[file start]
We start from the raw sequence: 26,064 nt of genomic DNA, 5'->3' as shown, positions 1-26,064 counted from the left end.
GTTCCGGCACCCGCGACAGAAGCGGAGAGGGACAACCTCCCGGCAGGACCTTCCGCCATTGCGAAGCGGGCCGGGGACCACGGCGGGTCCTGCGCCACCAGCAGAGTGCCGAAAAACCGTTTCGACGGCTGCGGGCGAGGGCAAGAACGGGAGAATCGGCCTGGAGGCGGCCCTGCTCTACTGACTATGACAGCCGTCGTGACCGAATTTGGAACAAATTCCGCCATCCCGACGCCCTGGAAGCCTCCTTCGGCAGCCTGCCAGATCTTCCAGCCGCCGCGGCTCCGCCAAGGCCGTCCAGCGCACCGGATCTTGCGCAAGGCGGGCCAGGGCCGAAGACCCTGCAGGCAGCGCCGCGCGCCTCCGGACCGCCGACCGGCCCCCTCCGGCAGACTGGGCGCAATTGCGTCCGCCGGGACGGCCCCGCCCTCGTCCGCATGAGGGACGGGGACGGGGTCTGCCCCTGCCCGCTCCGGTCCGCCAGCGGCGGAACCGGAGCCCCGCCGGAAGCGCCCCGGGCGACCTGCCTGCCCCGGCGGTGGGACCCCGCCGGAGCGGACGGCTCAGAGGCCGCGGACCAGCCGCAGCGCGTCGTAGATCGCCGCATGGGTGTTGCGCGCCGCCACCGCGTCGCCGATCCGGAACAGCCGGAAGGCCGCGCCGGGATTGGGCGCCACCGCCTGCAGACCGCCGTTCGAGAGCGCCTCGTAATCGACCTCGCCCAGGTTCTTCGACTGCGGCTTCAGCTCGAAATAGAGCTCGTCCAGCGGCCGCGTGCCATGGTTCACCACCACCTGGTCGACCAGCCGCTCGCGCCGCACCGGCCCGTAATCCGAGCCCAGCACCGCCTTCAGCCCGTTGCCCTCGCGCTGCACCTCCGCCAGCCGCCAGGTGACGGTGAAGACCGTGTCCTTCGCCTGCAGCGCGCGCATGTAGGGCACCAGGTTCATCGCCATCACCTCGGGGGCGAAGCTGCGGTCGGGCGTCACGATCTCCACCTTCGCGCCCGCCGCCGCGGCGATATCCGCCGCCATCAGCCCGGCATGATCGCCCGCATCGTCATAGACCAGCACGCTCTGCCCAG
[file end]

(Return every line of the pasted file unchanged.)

We start from the raw sequence: 26,064 nt of genomic DNA, 5'->3' as shown, positions 1-26,064 counted from the left end.
GTTCCGGCACCCGCGACAGAAGCGGAGAGGGACAACCTCCCGGCAGGACCTTCCGCCATTGCGAAGCGGGCCGGGGACCACGGCGGGTCCTGCGCCACCAGCAGAGTGCCGAAAAACCGTTTCGACGGCTGCGGGCGAGGGCAAGAACGGGAGAATCGGCCTGGAGGCGGCCCTGCTCTACTGACTATGACAGCCGTCGTGACCGAATTTGGAACAAATTCCGCCATCCCGACGCCCTGGAAGCCTCCTTCGGCAGCCTGCCAGATCTTCCAGCCGCCGCGGCTCCGCCAAGGCCGTCCAGCGCACCGGATCTTGCGCAAGGCGGGCCAGGGCCGAAGACCCTGCAGGCAGCGCCGCGCGCCTCCGGACCGCCGACCGGCCCCCTCCGGCAGACTGGGCGCAATTGCGTCCGCCGGGACGGCCCCGCCCTCGTCCGCATGAGGGACGGGGACGGGGTCTGCCCCTGCCCGCTCCGGTCCGCCAGCGGCGGAACCGGAGCCCCGCCGGAAGCGCCCCGGGCGACCTGCCTGCCCCGGCGGTGGGACCCCGCCGGAGCGGACGGCTCAGAGGCCGCGGACCAGCCGCAGCGCGTCGTAGATCGCCGCATGGGTGTTGCGCGCCGCCACCGCGTCGCCGATCCGGAACAGCCGGAAGGCCGCGCCGGGATTGGGCGCCACCGCCTGCAGACCGCCGTTCGAGAGCGCCTCGTAATCGACCTCGCCCAGGTTCTTCGACTGCGGCTTCAGCTCGAAATAGAGCTCGTCCAGCGGCCGCGTGCCATGGTTCACCACCACCTGGTCGACCAGCCGCTCGCGCCGCACCGGCCCGTAATCCGAGCCCAGCACCGCCTTCAGCCCGTTGCCCTCGCGCTGCACCTCCGCCAGCCGCCAGGTGACGGTGAAGACCGTGTCCTTCGCCTGCAGCGCGCGCATGTAGGGCACCAGGTTCATCGCCATCACCTCGGGGGCGAAGCTGCGGTCGGGCGTCACGATCTCCACCTTCGCGCCCGCCGCCGCGGCGATATCCGCCGCCATCAGCCCGGCATGATCGCCCGCATCGTCATAGACCAGCACGCTCTGCCCAG